Results

Effect of PA on H. pylori-Related Gastritis

Helicobacter pylori infection was confirmed by PCR after RUT and BAMB staining (BAMB results were shown in Supplementary Figure S1). The effect of PA on H. pylori-related gastritis models was evaluated through HE staining. As shown in Figure 2 and Tables 2, 3, chronic gastritis phenomena, including monocyte aggregation and infiltration and hyperblastosis, were present in the gastric antrum and body of the model groups (Talebkhan et al., 2009). Moreover, the chronic degree of inflammation in the gastric antrum or body significantly decreased by treatment with 20 mg/kg PA (P < 0.05, Mann–Whitney test). The assays on oxidative index and pro-inflammatory factors showed significant alterations including increase in MPO, MDA, IL-1β, KC, and IL-6 levels and decrease in SOD, GSH/GSSG, SH-NP, CAT and PGE2 levels in the model mice (Figures 3A,B). The SH-NP content and the CAT activity were enhanced by PA treatment (5, 10, and 20 mg/kg) compared with those in the model group. The MDA content decreased, and the GSH/GSSG level increased in the PA (20 mg/kg) group. The MPO and SOD activities did not significantly change. Triple therapy significantly increased the GSH/GSSG level. Moreover, the levels of IL-1β, KC, and IL-6 decreased with PA treatment (5, 10, and 20 mg/kg; P < 0.01 or P < 0.05). Triple therapy inhibited the secretion of pro-inflammatory factors (IL-1β, KC, and IL-6).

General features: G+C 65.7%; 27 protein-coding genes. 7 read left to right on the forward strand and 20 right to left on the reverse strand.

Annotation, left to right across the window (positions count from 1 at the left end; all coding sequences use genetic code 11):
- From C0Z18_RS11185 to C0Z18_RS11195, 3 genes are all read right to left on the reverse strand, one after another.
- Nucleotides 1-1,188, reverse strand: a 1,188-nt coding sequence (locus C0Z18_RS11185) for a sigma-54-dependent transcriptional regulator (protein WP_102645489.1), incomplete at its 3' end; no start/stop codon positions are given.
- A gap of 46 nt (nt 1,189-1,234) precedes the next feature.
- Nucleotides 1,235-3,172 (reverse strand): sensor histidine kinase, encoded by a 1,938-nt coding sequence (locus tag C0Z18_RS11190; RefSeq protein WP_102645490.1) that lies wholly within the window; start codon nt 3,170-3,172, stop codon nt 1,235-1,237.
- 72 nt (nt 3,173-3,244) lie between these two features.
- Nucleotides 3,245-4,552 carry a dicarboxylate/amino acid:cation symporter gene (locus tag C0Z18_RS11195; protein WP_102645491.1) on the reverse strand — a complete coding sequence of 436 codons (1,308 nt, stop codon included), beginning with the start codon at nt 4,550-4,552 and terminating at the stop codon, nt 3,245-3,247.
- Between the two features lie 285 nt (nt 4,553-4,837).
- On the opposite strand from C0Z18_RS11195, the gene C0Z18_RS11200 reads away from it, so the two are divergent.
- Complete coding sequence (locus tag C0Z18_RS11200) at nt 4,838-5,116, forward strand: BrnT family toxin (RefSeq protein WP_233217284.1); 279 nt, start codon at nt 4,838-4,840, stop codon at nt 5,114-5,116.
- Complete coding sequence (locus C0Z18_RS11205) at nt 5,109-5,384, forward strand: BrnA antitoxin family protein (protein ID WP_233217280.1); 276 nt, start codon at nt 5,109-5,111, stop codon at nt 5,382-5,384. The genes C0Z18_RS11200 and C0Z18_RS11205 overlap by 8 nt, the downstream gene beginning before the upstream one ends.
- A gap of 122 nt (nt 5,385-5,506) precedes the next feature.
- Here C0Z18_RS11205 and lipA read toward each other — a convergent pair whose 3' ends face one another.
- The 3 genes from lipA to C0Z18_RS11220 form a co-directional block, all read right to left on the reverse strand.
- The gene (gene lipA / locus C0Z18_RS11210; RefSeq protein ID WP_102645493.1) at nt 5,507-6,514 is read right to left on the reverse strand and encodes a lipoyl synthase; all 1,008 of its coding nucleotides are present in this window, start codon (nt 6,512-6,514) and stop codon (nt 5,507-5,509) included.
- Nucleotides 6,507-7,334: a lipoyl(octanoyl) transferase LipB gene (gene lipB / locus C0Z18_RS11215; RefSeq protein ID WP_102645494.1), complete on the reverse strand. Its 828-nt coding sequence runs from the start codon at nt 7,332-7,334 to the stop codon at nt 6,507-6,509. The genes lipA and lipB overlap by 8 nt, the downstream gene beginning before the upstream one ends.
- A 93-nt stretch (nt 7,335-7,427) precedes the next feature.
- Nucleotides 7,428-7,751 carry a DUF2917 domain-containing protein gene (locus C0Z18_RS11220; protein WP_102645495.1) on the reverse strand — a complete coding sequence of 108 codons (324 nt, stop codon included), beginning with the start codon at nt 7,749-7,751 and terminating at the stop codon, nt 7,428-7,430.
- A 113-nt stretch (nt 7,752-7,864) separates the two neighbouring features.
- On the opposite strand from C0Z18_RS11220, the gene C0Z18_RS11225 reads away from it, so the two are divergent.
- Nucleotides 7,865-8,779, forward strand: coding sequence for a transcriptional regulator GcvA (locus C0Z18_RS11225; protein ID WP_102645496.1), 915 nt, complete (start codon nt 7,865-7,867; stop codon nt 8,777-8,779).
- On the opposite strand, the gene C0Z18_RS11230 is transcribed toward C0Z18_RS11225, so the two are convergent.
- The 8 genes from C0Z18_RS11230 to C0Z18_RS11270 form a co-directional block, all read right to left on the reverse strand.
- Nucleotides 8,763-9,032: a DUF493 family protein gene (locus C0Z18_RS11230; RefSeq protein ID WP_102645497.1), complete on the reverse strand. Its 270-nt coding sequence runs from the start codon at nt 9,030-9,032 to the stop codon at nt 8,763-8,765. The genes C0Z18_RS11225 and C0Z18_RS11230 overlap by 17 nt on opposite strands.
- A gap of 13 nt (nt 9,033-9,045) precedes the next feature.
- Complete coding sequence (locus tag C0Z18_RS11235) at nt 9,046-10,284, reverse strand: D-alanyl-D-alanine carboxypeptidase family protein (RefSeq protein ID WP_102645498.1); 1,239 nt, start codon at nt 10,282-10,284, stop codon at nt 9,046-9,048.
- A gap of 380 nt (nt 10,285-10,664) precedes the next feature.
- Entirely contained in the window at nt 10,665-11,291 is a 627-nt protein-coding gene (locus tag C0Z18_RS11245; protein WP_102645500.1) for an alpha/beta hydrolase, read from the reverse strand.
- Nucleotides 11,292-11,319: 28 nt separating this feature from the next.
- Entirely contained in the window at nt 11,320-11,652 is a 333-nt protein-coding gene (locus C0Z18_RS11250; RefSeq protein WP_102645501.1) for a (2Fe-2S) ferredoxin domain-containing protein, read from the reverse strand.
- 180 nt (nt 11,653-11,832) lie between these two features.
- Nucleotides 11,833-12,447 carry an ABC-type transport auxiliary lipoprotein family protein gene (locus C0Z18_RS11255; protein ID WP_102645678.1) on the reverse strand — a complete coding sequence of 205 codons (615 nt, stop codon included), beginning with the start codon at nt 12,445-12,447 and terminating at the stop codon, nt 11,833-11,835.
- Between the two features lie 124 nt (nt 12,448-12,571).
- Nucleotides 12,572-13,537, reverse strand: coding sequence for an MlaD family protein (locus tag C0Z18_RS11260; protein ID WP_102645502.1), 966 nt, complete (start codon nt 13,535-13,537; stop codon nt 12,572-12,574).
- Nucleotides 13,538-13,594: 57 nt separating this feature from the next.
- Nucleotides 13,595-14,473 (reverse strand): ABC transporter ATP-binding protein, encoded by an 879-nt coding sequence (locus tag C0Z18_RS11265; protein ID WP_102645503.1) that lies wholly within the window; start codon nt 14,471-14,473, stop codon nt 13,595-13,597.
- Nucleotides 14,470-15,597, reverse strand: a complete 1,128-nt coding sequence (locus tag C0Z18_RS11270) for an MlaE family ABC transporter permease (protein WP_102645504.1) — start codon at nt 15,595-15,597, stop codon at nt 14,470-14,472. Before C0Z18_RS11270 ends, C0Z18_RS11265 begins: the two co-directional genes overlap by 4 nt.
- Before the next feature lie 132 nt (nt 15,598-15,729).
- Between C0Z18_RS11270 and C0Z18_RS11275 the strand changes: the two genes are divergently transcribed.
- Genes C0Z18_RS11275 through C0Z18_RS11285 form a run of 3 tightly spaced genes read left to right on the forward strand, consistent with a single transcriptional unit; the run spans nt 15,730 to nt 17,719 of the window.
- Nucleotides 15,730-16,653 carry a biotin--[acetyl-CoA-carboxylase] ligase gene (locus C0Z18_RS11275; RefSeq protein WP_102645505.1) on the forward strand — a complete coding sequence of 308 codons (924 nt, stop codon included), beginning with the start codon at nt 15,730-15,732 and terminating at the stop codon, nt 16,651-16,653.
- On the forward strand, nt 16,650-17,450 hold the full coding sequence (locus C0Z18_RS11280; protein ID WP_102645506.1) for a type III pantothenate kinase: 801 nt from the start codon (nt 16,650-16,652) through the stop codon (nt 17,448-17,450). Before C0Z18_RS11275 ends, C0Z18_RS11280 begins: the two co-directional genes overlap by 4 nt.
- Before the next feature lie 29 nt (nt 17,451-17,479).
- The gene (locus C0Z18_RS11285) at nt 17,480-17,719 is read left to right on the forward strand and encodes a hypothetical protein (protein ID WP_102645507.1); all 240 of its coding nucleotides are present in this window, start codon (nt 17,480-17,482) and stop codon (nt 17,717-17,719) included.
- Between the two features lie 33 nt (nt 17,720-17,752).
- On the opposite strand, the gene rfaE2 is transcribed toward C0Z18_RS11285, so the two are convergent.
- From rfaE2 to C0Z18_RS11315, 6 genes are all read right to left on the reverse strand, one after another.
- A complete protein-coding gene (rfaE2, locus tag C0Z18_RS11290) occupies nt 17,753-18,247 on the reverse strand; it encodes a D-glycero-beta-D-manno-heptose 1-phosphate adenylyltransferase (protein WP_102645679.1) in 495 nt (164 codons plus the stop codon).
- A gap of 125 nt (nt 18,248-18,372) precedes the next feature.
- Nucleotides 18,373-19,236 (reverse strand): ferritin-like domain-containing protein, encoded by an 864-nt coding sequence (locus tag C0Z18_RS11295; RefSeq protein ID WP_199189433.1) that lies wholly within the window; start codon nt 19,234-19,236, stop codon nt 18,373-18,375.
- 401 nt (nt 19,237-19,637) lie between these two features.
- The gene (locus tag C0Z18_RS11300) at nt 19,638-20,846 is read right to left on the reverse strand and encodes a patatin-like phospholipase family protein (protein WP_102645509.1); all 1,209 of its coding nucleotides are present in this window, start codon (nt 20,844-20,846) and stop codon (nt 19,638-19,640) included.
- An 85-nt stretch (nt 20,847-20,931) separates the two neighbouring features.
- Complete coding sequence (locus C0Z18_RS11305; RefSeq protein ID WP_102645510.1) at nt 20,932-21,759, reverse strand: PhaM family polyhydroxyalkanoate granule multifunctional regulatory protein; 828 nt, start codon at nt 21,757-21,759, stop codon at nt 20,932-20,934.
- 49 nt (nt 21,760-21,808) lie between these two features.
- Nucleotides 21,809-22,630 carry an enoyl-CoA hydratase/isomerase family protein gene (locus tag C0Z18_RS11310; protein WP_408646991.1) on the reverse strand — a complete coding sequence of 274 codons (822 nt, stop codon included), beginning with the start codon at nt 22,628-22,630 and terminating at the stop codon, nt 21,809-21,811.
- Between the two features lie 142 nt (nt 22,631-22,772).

FIGURE 2
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FIGURE 2. Histological evaluation on the effect of PA on the gastric antrum and body in Helicobacter pylori-infected gastritis (hematoxylin-eosin staining; magnification: 200× or 400×) and back arrows points to inflammatory cell infiltration. BL/6 mice were infected with H. pylori SS1 strain for 10 weeks and treated with vehicle (model group), triple therapy (omeprazole + MET +CLR, positive group), and different doses of PA (5, 10, and 20 mg/kg groups) for 2 weeks. The control group received 2 weeks of vehicle treatment without H. pylori challenge. (n = 8).

TABLE 2
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TABLE 2. Effect of PA on H. pylori-induced gastritis in antrum.

TABLE 3
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TABLE 3. Effect of PA on H. pylori-induced gastritis in body.

FIGURE 3